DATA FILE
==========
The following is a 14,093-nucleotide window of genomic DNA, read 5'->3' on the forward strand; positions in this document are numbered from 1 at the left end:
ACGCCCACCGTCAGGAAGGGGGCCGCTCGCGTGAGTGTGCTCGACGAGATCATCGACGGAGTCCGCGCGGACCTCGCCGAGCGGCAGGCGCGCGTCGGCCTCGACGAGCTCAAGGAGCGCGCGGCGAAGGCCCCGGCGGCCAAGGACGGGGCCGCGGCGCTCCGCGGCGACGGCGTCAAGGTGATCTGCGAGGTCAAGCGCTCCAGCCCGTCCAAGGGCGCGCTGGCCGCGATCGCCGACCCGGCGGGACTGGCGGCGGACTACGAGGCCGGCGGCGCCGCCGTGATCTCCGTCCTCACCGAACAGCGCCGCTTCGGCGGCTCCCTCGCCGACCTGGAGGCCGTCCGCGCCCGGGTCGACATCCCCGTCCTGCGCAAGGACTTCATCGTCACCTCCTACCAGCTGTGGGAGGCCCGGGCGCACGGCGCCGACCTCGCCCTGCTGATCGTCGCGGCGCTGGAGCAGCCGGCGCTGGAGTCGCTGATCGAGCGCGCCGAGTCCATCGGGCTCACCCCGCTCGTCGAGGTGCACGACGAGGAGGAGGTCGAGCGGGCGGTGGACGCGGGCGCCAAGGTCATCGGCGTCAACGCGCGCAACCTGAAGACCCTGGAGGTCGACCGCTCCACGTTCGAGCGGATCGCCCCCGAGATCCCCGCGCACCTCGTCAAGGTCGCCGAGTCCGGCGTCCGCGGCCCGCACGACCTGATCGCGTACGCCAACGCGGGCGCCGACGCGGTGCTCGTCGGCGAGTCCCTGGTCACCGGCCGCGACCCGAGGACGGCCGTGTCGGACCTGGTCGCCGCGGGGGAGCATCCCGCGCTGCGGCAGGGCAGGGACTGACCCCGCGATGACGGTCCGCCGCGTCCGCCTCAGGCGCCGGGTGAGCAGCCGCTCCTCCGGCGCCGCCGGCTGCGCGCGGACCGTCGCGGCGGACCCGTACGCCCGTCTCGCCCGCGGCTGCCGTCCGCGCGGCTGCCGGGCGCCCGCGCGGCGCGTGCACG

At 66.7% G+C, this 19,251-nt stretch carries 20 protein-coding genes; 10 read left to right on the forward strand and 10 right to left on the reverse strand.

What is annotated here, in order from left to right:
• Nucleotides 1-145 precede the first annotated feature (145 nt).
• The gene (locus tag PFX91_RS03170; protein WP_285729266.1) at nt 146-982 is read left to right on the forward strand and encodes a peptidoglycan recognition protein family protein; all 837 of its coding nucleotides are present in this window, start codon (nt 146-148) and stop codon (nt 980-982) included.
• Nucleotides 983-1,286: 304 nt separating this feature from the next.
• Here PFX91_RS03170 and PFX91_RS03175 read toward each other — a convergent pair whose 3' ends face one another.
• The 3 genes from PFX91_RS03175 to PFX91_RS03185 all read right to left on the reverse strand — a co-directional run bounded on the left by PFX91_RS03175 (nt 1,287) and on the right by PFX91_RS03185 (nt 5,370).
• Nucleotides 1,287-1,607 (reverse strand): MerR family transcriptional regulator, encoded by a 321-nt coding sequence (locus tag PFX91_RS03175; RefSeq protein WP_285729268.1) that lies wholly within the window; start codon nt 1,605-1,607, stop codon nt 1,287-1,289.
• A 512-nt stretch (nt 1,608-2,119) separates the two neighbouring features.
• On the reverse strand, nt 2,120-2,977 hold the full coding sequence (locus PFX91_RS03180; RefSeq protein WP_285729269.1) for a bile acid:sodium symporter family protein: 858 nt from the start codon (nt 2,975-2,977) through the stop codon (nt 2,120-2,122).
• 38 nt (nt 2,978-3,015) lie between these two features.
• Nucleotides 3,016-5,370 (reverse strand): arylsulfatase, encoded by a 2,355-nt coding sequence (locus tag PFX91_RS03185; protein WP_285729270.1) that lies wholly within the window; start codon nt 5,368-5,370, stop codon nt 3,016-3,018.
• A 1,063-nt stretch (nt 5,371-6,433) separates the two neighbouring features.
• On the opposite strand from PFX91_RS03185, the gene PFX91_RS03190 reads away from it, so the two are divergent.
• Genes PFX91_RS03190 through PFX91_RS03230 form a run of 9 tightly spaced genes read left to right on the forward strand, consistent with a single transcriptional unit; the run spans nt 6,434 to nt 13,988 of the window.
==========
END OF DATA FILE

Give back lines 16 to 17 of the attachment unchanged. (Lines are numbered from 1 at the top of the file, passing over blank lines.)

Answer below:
• On the opposite strand from PFX91_RS03185, the gene PFX91_RS03190 reads away from it, so the two are divergent.
• Genes PFX91_RS03190 through PFX91_RS03230 form a run of 9 tightly spaced genes read left to right on the forward strand, consistent with a single transcriptional unit; the run spans nt 6,434 to nt 13,988 of the window.